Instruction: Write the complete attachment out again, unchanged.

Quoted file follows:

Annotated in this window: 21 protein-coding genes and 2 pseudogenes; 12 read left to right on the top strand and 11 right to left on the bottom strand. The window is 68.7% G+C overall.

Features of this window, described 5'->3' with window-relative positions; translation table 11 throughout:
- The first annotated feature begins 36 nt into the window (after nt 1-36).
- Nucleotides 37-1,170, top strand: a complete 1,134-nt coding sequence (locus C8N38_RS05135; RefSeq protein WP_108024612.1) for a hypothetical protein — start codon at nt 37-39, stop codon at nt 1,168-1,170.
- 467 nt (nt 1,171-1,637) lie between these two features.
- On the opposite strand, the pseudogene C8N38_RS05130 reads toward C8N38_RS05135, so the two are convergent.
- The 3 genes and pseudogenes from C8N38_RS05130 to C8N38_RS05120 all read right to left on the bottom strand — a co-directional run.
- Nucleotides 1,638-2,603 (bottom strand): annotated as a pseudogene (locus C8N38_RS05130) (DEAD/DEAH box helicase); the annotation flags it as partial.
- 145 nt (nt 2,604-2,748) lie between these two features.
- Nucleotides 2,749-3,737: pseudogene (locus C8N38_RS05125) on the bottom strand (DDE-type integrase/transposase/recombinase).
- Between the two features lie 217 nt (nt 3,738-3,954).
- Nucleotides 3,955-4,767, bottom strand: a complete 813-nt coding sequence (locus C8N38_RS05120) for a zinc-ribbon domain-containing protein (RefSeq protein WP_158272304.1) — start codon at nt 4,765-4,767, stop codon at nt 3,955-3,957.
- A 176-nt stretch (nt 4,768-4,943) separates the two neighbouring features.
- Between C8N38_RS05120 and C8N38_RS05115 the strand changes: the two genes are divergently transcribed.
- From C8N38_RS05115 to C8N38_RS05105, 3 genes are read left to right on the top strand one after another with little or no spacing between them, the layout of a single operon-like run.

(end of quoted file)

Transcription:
Annotated in this window: 21 protein-coding genes and 2 pseudogenes; 12 read left to right on the top strand and 11 right to left on the bottom strand. The window is 68.7% G+C overall.

Features of this window, described 5'->3' with window-relative positions; translation table 11 throughout:
- The first annotated feature begins 36 nt into the window (after nt 1-36).
- Nucleotides 37-1,170, top strand: a complete 1,134-nt coding sequence (locus C8N38_RS05135; RefSeq protein WP_108024612.1) for a hypothetical protein — start codon at nt 37-39, stop codon at nt 1,168-1,170.
- 467 nt (nt 1,171-1,637) lie between these two features.
- On the opposite strand, the pseudogene C8N38_RS05130 reads toward C8N38_RS05135, so the two are convergent.
- The 3 genes and pseudogenes from C8N38_RS05130 to C8N38_RS05120 all read right to left on the bottom strand — a co-directional run.
- Nucleotides 1,638-2,603 (bottom strand): annotated as a pseudogene (locus C8N38_RS05130) (DEAD/DEAH box helicase); the annotation flags it as partial.
- 145 nt (nt 2,604-2,748) lie between these two features.
- Nucleotides 2,749-3,737: pseudogene (locus C8N38_RS05125) on the bottom strand (DDE-type integrase/transposase/recombinase).
- Between the two features lie 217 nt (nt 3,738-3,954).
- Nucleotides 3,955-4,767, bottom strand: a complete 813-nt coding sequence (locus C8N38_RS05120) for a zinc-ribbon domain-containing protein (RefSeq protein WP_158272304.1) — start codon at nt 4,765-4,767, stop codon at nt 3,955-3,957.
- A 176-nt stretch (nt 4,768-4,943) separates the two neighbouring features.
- Between C8N38_RS05120 and C8N38_RS05115 the strand changes: the two genes are divergently transcribed.
- From C8N38_RS05115 to C8N38_RS05105, 3 genes are read left to right on the top strand one after another with little or no spacing between them, the layout of a single operon-like run.